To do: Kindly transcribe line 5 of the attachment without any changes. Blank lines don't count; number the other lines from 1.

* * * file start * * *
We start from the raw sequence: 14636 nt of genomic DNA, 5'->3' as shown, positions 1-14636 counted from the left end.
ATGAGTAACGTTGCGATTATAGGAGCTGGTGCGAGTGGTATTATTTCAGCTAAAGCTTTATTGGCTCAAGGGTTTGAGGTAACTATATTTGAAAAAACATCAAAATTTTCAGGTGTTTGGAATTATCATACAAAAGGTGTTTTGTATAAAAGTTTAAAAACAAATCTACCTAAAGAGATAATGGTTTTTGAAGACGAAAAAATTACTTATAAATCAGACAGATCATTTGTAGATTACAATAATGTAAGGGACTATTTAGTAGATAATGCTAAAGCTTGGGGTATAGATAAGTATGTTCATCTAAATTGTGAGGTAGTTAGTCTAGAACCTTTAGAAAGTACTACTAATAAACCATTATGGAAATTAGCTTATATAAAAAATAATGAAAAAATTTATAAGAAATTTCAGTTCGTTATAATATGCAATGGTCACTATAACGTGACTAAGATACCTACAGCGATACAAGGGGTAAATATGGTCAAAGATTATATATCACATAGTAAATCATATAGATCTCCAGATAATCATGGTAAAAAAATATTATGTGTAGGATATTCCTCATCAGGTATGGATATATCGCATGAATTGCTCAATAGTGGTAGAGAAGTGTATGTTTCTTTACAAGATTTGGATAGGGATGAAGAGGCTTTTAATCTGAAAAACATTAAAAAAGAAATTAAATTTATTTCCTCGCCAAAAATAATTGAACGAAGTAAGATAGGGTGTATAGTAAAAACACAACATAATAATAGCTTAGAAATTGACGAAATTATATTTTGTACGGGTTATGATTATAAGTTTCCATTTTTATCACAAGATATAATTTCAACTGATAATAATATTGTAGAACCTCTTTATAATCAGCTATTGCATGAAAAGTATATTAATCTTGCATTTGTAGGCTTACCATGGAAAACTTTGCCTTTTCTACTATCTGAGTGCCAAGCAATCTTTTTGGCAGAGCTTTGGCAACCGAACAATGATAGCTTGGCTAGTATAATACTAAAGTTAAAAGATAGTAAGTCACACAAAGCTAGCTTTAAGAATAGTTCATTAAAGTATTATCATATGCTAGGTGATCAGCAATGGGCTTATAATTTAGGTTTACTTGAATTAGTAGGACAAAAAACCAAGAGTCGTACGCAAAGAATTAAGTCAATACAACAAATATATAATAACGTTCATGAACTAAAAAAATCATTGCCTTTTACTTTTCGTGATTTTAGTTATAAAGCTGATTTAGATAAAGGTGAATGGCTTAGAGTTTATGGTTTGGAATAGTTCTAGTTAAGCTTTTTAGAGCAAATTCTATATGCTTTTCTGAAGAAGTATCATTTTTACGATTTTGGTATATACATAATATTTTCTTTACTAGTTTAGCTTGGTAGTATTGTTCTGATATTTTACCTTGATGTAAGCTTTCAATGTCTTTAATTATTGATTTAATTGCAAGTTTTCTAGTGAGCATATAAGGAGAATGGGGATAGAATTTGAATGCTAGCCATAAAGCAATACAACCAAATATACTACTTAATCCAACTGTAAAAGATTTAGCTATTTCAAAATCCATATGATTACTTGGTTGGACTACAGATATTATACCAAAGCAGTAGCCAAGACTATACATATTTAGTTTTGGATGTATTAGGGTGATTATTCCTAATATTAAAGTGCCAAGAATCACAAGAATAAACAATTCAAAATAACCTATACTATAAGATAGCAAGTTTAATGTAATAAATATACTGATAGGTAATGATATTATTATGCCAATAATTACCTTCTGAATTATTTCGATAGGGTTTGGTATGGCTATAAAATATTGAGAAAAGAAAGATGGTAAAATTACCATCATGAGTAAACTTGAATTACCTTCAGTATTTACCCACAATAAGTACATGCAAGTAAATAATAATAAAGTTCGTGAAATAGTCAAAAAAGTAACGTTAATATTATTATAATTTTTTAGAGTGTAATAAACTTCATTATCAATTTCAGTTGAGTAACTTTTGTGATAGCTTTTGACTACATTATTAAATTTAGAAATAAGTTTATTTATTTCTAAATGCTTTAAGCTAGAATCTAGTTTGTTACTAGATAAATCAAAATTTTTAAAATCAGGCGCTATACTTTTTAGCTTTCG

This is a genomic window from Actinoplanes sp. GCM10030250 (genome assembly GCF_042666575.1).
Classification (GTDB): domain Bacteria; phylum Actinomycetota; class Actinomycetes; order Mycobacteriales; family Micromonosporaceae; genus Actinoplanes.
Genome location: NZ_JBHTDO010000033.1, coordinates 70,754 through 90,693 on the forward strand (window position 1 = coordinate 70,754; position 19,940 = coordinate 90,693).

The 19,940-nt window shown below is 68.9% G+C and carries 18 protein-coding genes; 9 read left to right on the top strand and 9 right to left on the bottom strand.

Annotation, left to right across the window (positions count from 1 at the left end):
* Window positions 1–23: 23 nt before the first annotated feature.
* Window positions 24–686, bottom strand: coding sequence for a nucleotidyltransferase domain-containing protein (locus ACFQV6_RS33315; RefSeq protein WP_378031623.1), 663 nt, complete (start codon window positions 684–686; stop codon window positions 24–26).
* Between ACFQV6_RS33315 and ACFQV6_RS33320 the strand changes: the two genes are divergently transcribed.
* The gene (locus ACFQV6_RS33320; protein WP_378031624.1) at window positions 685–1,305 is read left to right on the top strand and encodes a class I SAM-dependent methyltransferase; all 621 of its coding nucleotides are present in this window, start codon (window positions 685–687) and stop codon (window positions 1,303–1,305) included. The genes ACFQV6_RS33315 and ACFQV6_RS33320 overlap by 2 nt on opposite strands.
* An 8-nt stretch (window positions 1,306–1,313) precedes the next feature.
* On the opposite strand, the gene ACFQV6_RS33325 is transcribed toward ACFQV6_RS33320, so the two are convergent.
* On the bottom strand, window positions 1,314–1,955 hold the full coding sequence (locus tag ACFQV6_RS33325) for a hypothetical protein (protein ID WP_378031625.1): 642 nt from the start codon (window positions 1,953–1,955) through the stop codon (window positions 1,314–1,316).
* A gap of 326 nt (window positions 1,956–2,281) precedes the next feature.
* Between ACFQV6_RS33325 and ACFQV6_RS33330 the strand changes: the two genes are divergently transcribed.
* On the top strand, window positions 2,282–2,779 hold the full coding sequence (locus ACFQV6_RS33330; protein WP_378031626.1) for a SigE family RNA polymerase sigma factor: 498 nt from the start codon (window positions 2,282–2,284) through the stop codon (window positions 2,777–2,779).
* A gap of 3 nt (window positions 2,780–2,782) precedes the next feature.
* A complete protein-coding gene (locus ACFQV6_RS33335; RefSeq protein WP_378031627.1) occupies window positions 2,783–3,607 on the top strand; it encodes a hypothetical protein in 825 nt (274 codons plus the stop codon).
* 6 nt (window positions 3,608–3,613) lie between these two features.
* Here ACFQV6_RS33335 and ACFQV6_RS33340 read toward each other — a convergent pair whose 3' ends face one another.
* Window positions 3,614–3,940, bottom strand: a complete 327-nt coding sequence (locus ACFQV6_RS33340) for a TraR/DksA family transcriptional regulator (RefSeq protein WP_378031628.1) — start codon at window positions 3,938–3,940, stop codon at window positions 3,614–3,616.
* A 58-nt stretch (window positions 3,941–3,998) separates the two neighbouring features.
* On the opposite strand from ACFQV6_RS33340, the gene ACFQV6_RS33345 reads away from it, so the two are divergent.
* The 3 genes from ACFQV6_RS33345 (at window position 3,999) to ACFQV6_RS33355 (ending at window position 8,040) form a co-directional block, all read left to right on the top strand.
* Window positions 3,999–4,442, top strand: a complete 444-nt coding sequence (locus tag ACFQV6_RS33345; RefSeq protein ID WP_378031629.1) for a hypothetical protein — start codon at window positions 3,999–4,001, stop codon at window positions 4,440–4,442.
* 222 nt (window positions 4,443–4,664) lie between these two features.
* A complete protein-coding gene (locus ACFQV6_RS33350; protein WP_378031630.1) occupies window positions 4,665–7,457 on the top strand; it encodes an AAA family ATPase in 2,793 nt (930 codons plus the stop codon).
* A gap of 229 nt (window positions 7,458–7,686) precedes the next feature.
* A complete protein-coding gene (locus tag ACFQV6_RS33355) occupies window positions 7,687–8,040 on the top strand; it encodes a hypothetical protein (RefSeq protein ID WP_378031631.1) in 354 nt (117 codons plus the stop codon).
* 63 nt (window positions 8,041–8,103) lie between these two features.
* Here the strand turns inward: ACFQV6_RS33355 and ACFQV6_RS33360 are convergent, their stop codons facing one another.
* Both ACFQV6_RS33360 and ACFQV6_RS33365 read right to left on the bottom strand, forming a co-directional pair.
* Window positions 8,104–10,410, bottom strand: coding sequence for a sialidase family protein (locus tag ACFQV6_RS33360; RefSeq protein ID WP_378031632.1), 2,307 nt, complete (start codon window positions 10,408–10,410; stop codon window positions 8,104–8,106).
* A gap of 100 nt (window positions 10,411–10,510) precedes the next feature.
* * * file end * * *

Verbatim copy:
Genome location: NZ_JBHTDO010000033.1, coordinates 70,754 through 90,693 on the forward strand (window position 1 = coordinate 70,754; position 19,940 = coordinate 90,693).